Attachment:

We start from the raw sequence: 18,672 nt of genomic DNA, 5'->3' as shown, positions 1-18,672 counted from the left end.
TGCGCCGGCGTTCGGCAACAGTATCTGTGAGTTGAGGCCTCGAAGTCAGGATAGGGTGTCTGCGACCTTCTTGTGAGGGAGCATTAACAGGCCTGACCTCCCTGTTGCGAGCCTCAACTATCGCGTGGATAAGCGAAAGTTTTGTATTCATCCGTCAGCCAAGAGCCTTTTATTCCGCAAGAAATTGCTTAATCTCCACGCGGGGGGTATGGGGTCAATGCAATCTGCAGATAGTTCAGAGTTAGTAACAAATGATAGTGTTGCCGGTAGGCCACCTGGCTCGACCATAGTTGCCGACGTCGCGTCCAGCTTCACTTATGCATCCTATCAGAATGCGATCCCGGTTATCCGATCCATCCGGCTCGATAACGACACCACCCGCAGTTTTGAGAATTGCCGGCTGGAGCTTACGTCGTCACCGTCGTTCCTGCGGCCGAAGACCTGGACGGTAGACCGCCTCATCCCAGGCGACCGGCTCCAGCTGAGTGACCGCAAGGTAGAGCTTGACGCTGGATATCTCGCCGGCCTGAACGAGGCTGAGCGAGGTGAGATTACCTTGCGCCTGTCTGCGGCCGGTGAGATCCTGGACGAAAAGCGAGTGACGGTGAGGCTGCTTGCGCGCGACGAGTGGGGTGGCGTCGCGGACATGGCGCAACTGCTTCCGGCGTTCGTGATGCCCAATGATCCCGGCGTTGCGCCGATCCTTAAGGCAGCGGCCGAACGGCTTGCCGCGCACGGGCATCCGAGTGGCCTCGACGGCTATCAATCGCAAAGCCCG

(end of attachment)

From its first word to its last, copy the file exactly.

We start from the raw sequence: 18,672 nt of genomic DNA, 5'->3' as shown, positions 1-18,672 counted from the left end.
TGCGCCGGCGTTCGGCAACAGTATCTGTGAGTTGAGGCCTCGAAGTCAGGATAGGGTGTCTGCGACCTTCTTGTGAGGGAGCATTAACAGGCCTGACCTCCCTGTTGCGAGCCTCAACTATCGCGTGGATAAGCGAAAGTTTTGTATTCATCCGTCAGCCAAGAGCCTTTTATTCCGCAAGAAATTGCTTAATCTCCACGCGGGGGGTATGGGGTCAATGCAATCTGCAGATAGTTCAGAGTTAGTAACAAATGATAGTGTTGCCGGTAGGCCACCTGGCTCGACCATAGTTGCCGACGTCGCGTCCAGCTTCACTTATGCATCCTATCAGAATGCGATCCCGGTTATCCGATCCATCCGGCTCGATAACGACACCACCCGCAGTTTTGAGAATTGCCGGCTGGAGCTTACGTCGTCACCGTCGTTCCTGCGGCCGAAGACCTGGACGGTAGACCGCCTCATCCCAGGCGACCGGCTCCAGCTGAGTGACCGCAAGGTAGAGCTTGACGCTGGATATCTCGCCGGCCTGAACGAGGCTGAGCGAGGTGAGATTACCTTGCGCCTGTCTGCGGCCGGTGAGATCCTGGACGAAAAGCGAGTGACGGTGAGGCTGCTTGCGCGCGACGAGTGGGGTGGCGTCGCGGACATGGCGCAACTGCTTCCGGCGTTCGTGATGCCCAATGATCCCGGCGTTGCGCCGATCCTTAAGGCAGCGGCCGAACGGCTTGCCGCGCACGGGCATCCGAGTGGCCTCGACGGCTATCAATCGCAAAGCCCG